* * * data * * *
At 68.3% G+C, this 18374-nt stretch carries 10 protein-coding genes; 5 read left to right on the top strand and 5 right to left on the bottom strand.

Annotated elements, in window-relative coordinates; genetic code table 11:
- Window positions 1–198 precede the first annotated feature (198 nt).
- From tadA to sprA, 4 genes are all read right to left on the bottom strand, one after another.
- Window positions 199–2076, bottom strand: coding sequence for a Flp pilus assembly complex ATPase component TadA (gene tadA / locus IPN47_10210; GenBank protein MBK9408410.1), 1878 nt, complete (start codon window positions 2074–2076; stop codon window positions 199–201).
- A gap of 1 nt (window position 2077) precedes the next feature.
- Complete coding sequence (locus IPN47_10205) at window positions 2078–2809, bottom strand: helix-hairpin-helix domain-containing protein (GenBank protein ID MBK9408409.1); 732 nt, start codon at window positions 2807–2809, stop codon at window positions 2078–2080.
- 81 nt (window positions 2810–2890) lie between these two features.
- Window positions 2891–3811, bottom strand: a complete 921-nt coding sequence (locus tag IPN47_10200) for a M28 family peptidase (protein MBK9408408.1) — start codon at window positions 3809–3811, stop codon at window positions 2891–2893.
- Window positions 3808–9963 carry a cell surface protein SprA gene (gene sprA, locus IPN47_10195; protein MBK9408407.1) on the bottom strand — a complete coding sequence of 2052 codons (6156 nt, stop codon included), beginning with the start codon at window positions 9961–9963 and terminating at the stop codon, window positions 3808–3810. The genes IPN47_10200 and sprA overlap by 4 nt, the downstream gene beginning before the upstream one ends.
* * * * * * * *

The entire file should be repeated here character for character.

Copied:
At 68.3% G+C, this 18374-nt stretch carries 10 protein-coding genes; 5 read left to right on the top strand and 5 right to left on the bottom strand.

Annotated elements, in window-relative coordinates; genetic code table 11:
- Window positions 1–198 precede the first annotated feature (198 nt).
- From tadA to sprA, 4 genes are all read right to left on the bottom strand, one after another.
- Window positions 199–2076, bottom strand: coding sequence for a Flp pilus assembly complex ATPase component TadA (gene tadA / locus IPN47_10210; GenBank protein MBK9408410.1), 1878 nt, complete (start codon window positions 2074–2076; stop codon window positions 199–201).
- A gap of 1 nt (window position 2077) precedes the next feature.
- Complete coding sequence (locus IPN47_10205) at window positions 2078–2809, bottom strand: helix-hairpin-helix domain-containing protein (GenBank protein ID MBK9408409.1); 732 nt, start codon at window positions 2807–2809, stop codon at window positions 2078–2080.
- 81 nt (window positions 2810–2890) lie between these two features.
- Window positions 2891–3811, bottom strand: a complete 921-nt coding sequence (locus tag IPN47_10200) for a M28 family peptidase (protein MBK9408408.1) — start codon at window positions 3809–3811, stop codon at window positions 2891–2893.
- Window positions 3808–9963 carry a cell surface protein SprA gene (gene sprA, locus IPN47_10195; protein MBK9408407.1) on the bottom strand — a complete coding sequence of 2052 codons (6156 nt, stop codon included), beginning with the start codon at window positions 9961–9963 and terminating at the stop codon, window positions 3808–3810. The genes IPN47_10200 and sprA overlap by 4 nt, the downstream gene beginning before the upstream one ends.